Hungary and Slovakia announced Sunday that they will implement their own bans after the European Commission decided not to extend the period of restrictive measures imposed on Ukraine's exports of cereals and other food products to the European Union.
"It’s time to take matters into our own hands!” Hungarian Prime Minister Viktor Orban said Saturday on X, previously known as Twitter, referring to the commission’s decision.
“Ukrainian agricultural products destined for #Africa are flooding Central European markets,” he said.
“The bureaucrats in Brussels are turning a blind eye to the problems of European farmers once again, so Hungary, Poland and Slovakia are extending the ban on Ukrainian imports on a national basis."
The Hungarian government announced on Facebook that it has banned imports of 24 products from Ukraine such as cereals including wheat and corn as well as rapeseed and sunflower seed, some meat products, honey and eggs.
Slovak Prime Minister Ludovit Odor noted on Facebook that the decision was taken to be fair to farmers and prevent pressure on the Slovak market.
- European Commission's decision
The European Commission, in a statement issued last week, noted that the restrictive measures imposed on Ukraine's exports of grain and other food products to the EU will expire on Friday.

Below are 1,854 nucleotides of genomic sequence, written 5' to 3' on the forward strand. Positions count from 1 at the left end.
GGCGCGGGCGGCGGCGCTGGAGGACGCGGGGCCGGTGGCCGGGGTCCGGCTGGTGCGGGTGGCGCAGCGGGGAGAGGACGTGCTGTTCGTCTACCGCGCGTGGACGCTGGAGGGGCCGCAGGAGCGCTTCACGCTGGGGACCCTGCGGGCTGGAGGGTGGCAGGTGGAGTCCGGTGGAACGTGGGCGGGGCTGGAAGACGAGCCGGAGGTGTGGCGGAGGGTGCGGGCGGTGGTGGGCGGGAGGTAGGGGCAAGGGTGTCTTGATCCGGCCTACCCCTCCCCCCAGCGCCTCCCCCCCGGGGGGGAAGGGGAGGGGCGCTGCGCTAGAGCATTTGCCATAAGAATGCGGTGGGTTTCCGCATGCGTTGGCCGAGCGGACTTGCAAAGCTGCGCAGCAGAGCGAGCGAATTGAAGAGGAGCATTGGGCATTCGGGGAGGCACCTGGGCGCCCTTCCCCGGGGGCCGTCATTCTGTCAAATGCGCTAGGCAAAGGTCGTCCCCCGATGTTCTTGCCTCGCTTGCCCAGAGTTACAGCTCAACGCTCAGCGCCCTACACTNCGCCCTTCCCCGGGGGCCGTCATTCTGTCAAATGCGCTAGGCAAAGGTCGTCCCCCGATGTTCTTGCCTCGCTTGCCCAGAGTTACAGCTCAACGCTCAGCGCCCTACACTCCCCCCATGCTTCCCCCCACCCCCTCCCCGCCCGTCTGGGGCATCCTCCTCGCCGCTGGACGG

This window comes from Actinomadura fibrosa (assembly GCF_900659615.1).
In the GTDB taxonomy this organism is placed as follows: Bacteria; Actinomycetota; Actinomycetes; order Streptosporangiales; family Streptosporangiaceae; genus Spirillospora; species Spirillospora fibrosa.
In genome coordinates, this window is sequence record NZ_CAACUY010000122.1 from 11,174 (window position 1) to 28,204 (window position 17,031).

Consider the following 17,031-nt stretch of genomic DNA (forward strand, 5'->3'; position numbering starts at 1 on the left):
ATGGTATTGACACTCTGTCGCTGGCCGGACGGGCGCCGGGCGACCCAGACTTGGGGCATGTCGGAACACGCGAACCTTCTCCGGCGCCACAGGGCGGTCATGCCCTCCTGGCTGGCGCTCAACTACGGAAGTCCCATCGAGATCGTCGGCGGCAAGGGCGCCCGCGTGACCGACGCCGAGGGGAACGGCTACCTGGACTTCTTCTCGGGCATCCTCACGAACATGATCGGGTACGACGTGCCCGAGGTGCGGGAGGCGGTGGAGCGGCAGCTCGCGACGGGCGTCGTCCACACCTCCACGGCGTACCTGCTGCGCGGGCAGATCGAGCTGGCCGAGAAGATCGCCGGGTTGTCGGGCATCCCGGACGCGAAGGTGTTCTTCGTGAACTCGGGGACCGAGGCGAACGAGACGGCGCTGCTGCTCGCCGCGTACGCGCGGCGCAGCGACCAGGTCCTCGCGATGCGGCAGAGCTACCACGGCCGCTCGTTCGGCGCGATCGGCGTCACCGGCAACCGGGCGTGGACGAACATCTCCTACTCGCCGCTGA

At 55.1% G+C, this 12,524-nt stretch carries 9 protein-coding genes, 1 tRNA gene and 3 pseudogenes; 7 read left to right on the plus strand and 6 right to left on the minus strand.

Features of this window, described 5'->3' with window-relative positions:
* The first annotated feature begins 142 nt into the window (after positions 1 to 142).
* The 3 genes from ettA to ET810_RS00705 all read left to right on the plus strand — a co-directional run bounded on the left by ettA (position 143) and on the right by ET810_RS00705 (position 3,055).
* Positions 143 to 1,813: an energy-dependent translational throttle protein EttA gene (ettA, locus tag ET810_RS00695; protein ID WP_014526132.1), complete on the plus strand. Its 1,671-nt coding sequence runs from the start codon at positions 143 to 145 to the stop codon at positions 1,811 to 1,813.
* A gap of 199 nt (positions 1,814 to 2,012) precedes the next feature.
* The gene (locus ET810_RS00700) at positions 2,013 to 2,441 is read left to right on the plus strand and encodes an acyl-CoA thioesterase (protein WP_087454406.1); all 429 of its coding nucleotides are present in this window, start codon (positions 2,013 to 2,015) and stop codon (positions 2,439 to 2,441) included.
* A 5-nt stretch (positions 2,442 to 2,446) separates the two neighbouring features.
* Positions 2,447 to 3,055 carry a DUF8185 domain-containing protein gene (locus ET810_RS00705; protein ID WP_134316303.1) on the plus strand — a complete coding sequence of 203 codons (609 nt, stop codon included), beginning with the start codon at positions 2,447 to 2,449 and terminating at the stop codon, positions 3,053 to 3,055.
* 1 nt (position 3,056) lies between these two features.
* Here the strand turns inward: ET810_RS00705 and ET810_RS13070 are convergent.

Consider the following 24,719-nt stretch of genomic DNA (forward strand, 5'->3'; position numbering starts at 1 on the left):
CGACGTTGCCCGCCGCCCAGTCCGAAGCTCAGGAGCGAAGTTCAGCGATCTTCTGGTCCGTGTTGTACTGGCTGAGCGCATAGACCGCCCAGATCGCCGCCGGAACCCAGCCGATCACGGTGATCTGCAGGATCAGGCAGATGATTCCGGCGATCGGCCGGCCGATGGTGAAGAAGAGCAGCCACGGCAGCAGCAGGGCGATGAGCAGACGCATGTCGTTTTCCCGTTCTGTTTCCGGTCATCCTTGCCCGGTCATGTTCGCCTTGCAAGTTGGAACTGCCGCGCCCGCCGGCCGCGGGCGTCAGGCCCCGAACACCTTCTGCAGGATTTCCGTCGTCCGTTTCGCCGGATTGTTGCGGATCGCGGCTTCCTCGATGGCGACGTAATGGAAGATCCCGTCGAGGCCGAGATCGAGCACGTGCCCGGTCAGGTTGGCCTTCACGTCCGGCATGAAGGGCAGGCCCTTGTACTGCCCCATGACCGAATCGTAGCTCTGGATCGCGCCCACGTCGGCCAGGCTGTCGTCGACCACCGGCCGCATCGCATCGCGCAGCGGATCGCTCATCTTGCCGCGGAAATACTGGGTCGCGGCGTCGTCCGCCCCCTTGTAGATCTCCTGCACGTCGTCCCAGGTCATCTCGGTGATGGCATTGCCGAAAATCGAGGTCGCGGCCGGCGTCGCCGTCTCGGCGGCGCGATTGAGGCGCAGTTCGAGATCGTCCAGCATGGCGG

"The European Commission will refrain from imposing any restrictions as long as the effective measures by Ukraine are in place and fully working,” the statement emphasized.
As a result, the EU's decision not to import Ukrainian grain to Poland, Hungary, Romania, Slovakia and Bulgaria had come to an end.
In particular, Poland and Hungary wanted the restriction on Ukrainian grain to be extended to protect their farmers.
Poland, Hungary, Slovakia and Romania had announced that they may extend the restrictions unilaterally if the EU does not take any decision.
Following the announcement of the European Commission's decision on Friday, Polish Agriculture Minister Robert Telus said the commission is not extending the ban on Ukrainian grain and that is why the Polish administration would do so on its own.